Then you could bring up how you're a little hurt because you always pictured using one for your wedding/passing down to your kids, etc. It might just gently show her that you're feeling left out of the heirlooms? Just an idea!
God these things suck, don't they? It comes across to so many people that you're greedy and it's about material objects, when actually there's a genuine deep pain that your Mother seems to indicate she cares for and loves your sister more. And it f***ing sucks.
I struggle with this too. God, do I struggle. I have 4 siblings. My parents have helped out 3/5 them for significant portions of their adult lives, and the fourth she just seems to keep handing off thousands of dollars to in the form of cars and rings. My Mom handed off a 15k ring to one brother for an engagement ring with nary a word to us. She bought him a car. She bought the other boy 2 cars. She's half-supported both my sisters for years.
In contrast, she was mad at me for YEARS for not taking on the ParentPlus loans she told me she'd pay off by herself (in exchange for me going to grad school when I didn't want to; combined with a threat she'd throw me out of the house unless I went---fascinating considering how many years of free rent the rest of my siblings got).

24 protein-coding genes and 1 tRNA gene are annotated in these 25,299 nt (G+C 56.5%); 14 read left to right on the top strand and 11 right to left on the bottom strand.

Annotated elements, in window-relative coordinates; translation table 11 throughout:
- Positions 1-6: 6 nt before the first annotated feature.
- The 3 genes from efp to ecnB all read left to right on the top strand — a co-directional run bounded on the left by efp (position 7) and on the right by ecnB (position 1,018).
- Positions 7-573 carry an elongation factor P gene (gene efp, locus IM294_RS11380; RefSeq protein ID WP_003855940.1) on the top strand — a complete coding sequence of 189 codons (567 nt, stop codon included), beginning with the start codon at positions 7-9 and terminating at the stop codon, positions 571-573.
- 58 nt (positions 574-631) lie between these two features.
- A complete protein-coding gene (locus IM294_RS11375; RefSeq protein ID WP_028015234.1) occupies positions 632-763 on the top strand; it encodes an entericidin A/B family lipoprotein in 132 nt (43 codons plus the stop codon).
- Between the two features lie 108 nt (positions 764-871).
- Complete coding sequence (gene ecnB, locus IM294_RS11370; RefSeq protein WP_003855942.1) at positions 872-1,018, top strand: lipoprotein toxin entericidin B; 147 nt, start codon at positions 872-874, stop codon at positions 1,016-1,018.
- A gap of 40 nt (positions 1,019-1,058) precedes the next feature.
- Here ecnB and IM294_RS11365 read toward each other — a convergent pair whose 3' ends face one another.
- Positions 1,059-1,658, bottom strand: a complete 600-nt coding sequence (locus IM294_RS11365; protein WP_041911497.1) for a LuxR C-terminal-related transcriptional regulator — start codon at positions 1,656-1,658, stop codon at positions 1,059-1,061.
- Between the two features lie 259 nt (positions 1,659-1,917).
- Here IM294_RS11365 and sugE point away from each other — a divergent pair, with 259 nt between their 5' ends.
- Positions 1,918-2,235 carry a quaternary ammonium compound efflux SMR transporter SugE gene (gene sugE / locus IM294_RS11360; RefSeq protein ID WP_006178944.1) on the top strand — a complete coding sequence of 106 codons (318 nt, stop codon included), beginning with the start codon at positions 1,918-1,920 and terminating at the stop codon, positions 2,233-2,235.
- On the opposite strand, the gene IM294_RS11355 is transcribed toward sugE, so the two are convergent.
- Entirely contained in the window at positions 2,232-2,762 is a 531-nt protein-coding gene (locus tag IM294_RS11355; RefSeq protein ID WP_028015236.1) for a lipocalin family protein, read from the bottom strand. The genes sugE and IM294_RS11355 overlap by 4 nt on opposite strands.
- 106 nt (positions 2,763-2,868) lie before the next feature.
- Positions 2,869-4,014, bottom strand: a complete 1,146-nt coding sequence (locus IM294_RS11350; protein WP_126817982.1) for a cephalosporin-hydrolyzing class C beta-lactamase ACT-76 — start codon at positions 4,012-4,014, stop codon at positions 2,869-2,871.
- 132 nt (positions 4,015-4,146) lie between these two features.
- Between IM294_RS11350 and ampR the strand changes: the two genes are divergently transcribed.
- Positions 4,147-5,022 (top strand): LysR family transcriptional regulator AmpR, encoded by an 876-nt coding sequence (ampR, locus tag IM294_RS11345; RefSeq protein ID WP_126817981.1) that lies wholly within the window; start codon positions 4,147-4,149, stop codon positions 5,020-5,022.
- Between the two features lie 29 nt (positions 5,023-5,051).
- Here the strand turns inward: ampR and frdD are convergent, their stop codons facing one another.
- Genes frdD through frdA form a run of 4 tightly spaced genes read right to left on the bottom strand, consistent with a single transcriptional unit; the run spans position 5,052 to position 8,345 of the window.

Whenever I bring any of this up, I'm told how competent, capable, and strong I am. No one has to worry about me. I make great money. Mom keeps trying to wheedle promises out of me that I make x amount of money I'll give her y.
It hurts. Right? It f***ing hurts. Because it isn't money. It's care, attention, thought, and the giving of something precious to them to the next generation. It could be a goddamn teddy bear she'd loved her entire life and I'd be upset.
Most likely she doesn't even realize she's doing these hurtful things. Share how you're feeling with her if you think it'll be productive. Sometimes that works for my Mom if there's no actual action on her end. Like last week when she send out an email saying she'd call some of us (she's overseas) soon, specifically Child A and Child B and Child C (don't know what the other kid did to get left out this time). And the lovely time she listed all the people she missed in an email and it was everyone BUT me. She apologized when I mentioned I'd prefer NOT to receive emails that explicitly make it clear I'm not a priority.
But when it comes to things with monetary value? Omg. You'd think I was some goddamn leach wanting to bleed her dry, greedy to my core and selfish for ever holding it against my siblings that they got something I didn't. It's exhausting. And when it comes to these things, in my experience, you gotta go to therapy and just try to NOT CARE. Whenever she does something thoughtless like this repeat to yourself the facts about her that prove she loves you.